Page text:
News | August 21, 2015

Shuttered Alcoa plant threatens North Carolina community

Listen to Senior Attorney Chandra Taylor discuss the legacy of pollution from Alcoa's factory in Badin, North Carolina.



Almost exactly 100 years ago, Alcoa purchased an aluminum smelting operation in Badin, North Carolina, a small town 47 miles east of Charlotte. The plant produced 115,000 metric tons of aluminum a year during its heyday, but today Alcoa’s Badin Works is closed. And although most of the jobs associated with the plant are long gone, its hazardous waste has been left behind.

Monitoring indicates that cyanide, fluoride, and PCBs from the smelting process have leached from an unlined landfill into the local groundwater and contaminated Badin Lake and Little Mountain Creek. Working with the predominantly African-American community of West Badin, where the plant is located, as well as the Yadkin Riverkeeper, SELC is pushing for a cleanup that is long overdue.

The plant was one of three Alcoa facilities a 1992 court ruling cited as warranting an extensive cleanup. The other two sites, Massena, NY, and Point Comfort, TX, were both designated Superfund sites by EPA, have already been cleaned up. In Badin, residents are still waiting for action.

Alcoa describes its cleanup plan as “natural attenuation,” a technical way of proposing the pollutants remain in place until they dissipate—a process that could take decades.

In early July, SELC and the town’s residents spoke out against a proposed new stormwater permit the company was seeking from the state of North Carolina. Not only would the proposed new permit actually relax the standards for pollutants, it would also allow the company three years to comply.

“To allow pollution to continue that should have been corrected years ago, also to allow a company that is no longer active, that is no longer generating jobs for this community to continue to pollute the waters of this community—I think that’s rather ridiculous,” local resident Ron Bryant told the North Carolina Department of Environment and Natural Resources at a public hearing.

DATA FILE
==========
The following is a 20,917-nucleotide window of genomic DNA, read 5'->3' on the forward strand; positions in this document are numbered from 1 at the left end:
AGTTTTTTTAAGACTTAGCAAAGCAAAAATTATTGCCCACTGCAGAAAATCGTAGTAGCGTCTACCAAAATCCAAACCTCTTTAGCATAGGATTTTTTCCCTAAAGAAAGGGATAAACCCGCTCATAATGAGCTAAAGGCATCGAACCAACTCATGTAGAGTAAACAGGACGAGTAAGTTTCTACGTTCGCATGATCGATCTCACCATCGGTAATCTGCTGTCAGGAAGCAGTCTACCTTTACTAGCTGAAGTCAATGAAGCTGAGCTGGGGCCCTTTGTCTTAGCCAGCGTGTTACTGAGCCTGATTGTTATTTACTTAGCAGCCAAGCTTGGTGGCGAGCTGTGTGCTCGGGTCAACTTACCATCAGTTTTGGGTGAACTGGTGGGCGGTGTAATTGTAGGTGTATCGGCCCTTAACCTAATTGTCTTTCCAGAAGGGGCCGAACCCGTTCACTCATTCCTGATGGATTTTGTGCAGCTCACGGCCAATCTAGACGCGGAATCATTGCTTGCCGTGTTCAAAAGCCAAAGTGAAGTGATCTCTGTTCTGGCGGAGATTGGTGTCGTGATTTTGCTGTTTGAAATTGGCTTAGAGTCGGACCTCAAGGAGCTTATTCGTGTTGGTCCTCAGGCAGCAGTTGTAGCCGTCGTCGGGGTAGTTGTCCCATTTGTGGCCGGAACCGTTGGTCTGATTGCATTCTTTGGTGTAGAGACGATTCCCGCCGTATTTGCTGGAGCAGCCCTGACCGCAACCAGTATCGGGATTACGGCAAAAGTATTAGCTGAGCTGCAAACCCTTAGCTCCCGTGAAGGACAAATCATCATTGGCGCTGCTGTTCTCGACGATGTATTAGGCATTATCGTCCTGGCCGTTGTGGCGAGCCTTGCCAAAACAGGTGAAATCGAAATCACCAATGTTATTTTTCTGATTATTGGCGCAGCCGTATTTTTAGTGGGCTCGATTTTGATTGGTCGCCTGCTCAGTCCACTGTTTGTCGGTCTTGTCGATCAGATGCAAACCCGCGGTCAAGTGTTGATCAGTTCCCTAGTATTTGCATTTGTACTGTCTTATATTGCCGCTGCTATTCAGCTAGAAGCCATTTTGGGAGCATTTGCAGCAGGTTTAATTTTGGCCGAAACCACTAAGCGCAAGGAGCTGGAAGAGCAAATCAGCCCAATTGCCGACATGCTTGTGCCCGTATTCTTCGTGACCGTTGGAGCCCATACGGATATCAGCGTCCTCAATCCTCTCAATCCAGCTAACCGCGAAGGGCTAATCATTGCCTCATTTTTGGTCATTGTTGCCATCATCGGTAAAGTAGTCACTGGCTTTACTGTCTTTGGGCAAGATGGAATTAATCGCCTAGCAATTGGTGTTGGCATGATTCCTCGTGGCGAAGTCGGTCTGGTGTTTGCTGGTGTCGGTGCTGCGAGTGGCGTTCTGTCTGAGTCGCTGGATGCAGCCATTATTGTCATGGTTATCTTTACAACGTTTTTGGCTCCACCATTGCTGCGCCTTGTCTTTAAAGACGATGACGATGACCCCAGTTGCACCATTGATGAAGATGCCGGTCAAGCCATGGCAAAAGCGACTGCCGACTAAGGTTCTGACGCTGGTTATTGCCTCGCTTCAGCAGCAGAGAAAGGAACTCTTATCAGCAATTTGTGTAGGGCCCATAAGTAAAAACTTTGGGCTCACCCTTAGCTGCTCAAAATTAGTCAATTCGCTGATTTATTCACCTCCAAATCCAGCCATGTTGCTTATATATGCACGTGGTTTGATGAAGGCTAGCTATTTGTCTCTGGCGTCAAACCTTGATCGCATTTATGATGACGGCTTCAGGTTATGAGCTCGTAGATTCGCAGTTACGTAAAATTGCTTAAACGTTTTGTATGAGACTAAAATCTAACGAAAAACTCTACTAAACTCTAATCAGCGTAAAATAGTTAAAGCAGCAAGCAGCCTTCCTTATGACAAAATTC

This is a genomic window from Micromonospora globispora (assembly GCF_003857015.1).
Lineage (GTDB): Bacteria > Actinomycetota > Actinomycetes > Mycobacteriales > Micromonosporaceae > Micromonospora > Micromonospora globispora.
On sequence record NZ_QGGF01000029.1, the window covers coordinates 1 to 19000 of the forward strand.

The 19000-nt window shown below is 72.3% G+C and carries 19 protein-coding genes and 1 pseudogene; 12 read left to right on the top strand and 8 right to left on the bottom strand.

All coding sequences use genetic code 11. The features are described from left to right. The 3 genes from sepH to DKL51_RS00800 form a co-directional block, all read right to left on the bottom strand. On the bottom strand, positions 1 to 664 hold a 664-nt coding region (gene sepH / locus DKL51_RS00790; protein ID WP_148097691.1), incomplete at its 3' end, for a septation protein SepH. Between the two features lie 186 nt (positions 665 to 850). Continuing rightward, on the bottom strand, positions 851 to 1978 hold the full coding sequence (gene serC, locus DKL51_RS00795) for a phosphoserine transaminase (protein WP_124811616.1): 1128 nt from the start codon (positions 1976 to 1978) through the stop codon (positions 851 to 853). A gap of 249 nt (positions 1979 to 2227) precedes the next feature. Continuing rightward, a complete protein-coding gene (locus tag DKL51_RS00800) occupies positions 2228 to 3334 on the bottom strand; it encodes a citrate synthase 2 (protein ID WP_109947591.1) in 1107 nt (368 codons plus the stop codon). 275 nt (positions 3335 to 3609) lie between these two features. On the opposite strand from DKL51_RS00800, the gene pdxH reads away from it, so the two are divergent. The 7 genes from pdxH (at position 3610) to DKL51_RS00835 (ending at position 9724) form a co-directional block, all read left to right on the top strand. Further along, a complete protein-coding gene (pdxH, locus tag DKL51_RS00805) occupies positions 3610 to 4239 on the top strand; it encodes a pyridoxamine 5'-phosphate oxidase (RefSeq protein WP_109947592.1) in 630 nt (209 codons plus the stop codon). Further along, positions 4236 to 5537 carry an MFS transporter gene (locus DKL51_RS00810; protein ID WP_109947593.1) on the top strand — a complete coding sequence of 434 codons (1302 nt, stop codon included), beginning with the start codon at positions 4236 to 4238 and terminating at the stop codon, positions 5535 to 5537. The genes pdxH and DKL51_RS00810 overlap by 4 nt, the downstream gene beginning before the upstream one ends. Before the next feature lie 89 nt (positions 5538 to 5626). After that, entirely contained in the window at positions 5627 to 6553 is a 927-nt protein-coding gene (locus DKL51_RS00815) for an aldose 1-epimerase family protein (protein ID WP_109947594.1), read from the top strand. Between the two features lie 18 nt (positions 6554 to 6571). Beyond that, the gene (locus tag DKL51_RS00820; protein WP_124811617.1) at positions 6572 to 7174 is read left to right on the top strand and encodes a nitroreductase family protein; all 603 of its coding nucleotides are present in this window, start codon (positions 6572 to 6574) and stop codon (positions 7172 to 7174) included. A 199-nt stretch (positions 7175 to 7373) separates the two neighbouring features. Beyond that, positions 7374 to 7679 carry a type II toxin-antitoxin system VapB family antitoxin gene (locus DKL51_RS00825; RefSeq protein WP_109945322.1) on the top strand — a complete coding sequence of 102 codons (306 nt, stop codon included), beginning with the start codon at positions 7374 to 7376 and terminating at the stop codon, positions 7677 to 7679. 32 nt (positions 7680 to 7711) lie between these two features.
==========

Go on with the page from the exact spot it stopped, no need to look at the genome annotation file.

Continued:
Macy Hinson, who grew up in West Badin, remembered Alcoa trucks using PCB-laden oil to keep dust down on the dirt roads in his neighborhood. “PCB does not dissolve,” he said. It’s there forever.”

SELC is seeking to revise the permit, advocating for specific limitations and rigorous monitoring of the hazardous pollutants contaminating the water. We are pushing for appropriate removal of the wastes that continue to threaten the community. Not only is the pollution a violation of Clean Water Act standards, its disproportionate impact on West Badin’s African-American community also violates Title VI of the 1964 Civil Rights Act.

We have already made progress. DENR has acknowledged concern about a three-year compliance schedule and said that the permit will not be issued in its current form. But there is a significant amount of work remaining.

“It’s up to people like y’all to correct the problems of the past,” said former Stanley County Commissioner Gary Lowder, “so that this county can have a water aquifer that’s clean enough that a cow can drink out of it and a human can drink out of it. And that’s not the case today.”